Key to Afghan crisis: tea and education
Greg Mortenson, author of 'Three Cups of Tea,' says success lies in building trust and schools in rural Afghanistan.
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The Central Asia Institute, Mortenson's nonprofit organization, provides 50 percent of the funding, which must be matched by in-kind contributions of materials and local sweat equity. "The community must want the school," he says. "It's not ours to give them. What they're really doing is consciously choosing to create a different future."Skip to next paragraph
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Mortenson stops short of condemning the government of Afghan President Hamid Karzai, whose reelection was marred by fraud, but he says asking people to accept the primacy of a central government runs counter to thousands of years of history.
Mr. Karzai's legitimacy is rejected in the hinterlands because shuras and religious leaders believe his administration is rife with corruption, says Wakil Karimi, who serves as a conduit between Mortenson and the shuras. Mr. Karimi arranged cellphone interviews with shuras in three provinces.
"God does not like terrorists. Terrorism is not promoted in the Koran," says Muhammad Azan from Maidan Wardak Province in central Afghanistan. "They are not only the enemy of America; they are our enemy. All of us have to work together to stop them."
Jamal Meer, a shura elder in Paktia Province in the east, says if more US soldiers are assigned, they should be concentrated on the border with Pakistan. But if "the other kind of soldiers are sent," he says, referring to National Guard troops with expertise in civil engineering and farming, their presence as teachers would be welcomed.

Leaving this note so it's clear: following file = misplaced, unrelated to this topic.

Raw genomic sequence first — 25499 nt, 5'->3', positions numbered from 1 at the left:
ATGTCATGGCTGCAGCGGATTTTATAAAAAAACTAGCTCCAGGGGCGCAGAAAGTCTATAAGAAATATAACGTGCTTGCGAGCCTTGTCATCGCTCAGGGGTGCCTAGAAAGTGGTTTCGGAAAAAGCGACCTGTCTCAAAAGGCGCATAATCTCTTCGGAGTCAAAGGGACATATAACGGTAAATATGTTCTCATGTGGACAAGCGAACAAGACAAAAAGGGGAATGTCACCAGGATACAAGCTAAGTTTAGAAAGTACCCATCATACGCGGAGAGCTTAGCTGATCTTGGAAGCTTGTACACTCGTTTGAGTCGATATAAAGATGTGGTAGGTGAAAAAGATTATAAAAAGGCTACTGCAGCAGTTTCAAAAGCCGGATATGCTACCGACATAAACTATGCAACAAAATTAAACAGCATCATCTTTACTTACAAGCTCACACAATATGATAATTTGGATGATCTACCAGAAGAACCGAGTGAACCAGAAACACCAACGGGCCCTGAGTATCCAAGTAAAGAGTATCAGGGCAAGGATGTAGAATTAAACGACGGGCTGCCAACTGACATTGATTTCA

Part of McChrystal's request specifically asks for soldiers with skills beyond warfighting.
"Elders understand, better than anyone, what has happened to their society as too many young men and women have grown up without schools over the last 30 years," says Lt. Col. Christopher Kolenda, a forward-based operations specialist in Afghanistan who reports directly to McChrystal. "I truly believe that education is the long-term solution to terrorism and violent extremism."
Often, what seems to be the immediately apparent solution from a military point of view – that is, taking out terrorists – might solve one problem but create many others, Kolenda says.
He explains Mortenson's influence by telling a story: When his unit first deployed during the summer of 2007, rocket attacks were launched daily from a valley on the east side of the Kunar River near the Pakistan border, a nettlesome hiding area for Al Qaeda.
Humvees, he says, were unable to cross a narrow bridge that spanned the river because they were constantly shelled. One solution would have been conducting a night search of the village for munitions. Instead, US officers requested a face-to-face meeting with the shuras.
Local elders told them that, earlier, a US platoon had stormed into the same town in the middle of the night and forcefully searched villagers' homes, infuriating them. Soon, in response, shelling began of the US military outpost.